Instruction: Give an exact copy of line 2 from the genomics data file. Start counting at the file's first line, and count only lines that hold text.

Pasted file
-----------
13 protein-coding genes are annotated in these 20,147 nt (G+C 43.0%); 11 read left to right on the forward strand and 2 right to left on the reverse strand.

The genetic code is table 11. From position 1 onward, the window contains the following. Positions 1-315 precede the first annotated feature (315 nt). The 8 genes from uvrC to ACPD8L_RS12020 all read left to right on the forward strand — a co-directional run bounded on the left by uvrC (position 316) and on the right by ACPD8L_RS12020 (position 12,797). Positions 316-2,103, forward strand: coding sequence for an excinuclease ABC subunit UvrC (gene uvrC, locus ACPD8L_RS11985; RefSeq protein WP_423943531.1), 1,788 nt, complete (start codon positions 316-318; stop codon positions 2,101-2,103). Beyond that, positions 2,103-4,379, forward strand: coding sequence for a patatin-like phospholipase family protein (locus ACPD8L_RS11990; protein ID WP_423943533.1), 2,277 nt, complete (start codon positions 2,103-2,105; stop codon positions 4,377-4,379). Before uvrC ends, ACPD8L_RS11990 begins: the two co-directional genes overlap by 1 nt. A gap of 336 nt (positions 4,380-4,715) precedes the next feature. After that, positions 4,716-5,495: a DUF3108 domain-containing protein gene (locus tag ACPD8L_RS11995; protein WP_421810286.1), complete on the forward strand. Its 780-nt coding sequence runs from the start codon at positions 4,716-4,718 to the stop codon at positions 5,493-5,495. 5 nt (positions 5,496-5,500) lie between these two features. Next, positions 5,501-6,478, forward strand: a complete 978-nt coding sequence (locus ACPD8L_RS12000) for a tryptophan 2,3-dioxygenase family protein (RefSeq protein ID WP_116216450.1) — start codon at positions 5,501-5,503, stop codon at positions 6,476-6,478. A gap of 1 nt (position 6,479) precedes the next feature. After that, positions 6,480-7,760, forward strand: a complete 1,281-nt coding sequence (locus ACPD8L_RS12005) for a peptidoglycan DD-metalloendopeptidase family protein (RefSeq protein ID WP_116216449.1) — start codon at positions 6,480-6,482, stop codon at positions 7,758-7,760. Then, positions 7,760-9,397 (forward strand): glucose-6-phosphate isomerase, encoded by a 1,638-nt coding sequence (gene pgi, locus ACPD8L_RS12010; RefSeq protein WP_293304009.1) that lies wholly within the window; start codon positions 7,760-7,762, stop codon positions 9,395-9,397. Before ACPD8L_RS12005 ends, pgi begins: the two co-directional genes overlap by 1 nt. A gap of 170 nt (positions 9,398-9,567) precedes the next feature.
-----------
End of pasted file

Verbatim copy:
The genetic code is table 11. From position 1 onward, the window contains the following. Positions 1-315 precede the first annotated feature (315 nt). The 8 genes from uvrC to ACPD8L_RS12020 all read left to right on the forward strand — a co-directional run bounded on the left by uvrC (position 316) and on the right by ACPD8L_RS12020 (position 12,797). Positions 316-2,103, forward strand: coding sequence for an excinuclease ABC subunit UvrC (gene uvrC, locus ACPD8L_RS11985; RefSeq protein WP_423943531.1), 1,788 nt, complete (start codon positions 316-318; stop codon positions 2,101-2,103). Beyond that, positions 2,103-4,379, forward strand: coding sequence for a patatin-like phospholipase family protein (locus ACPD8L_RS11990; protein ID WP_423943533.1), 2,277 nt, complete (start codon positions 2,103-2,105; stop codon positions 4,377-4,379). Before uvrC ends, ACPD8L_RS11990 begins: the two co-directional genes overlap by 1 nt. A gap of 336 nt (positions 4,380-4,715) precedes the next feature. After that, positions 4,716-5,495: a DUF3108 domain-containing protein gene (locus tag ACPD8L_RS11995; protein WP_421810286.1), complete on the forward strand. Its 780-nt coding sequence runs from the start codon at positions 4,716-4,718 to the stop codon at positions 5,493-5,495. 5 nt (positions 5,496-5,500) lie between these two features. Next, positions 5,501-6,478, forward strand: a complete 978-nt coding sequence (locus ACPD8L_RS12000) for a tryptophan 2,3-dioxygenase family protein (RefSeq protein ID WP_116216450.1) — start codon at positions 5,501-5,503, stop codon at positions 6,476-6,478. A gap of 1 nt (position 6,479) precedes the next feature. After that, positions 6,480-7,760, forward strand: a complete 1,281-nt coding sequence (locus ACPD8L_RS12005) for a peptidoglycan DD-metalloendopeptidase family protein (RefSeq protein ID WP_116216449.1) — start codon at positions 6,480-6,482, stop codon at positions 7,758-7,760. Then, positions 7,760-9,397 (forward strand): glucose-6-phosphate isomerase, encoded by a 1,638-nt coding sequence (gene pgi, locus ACPD8L_RS12010; RefSeq protein WP_293304009.1) that lies wholly within the window; start codon positions 7,760-7,762, stop codon positions 9,395-9,397. Before ACPD8L_RS12005 ends, pgi begins: the two co-directional genes overlap by 1 nt. A gap of 170 nt (positions 9,398-9,567) precedes the next feature.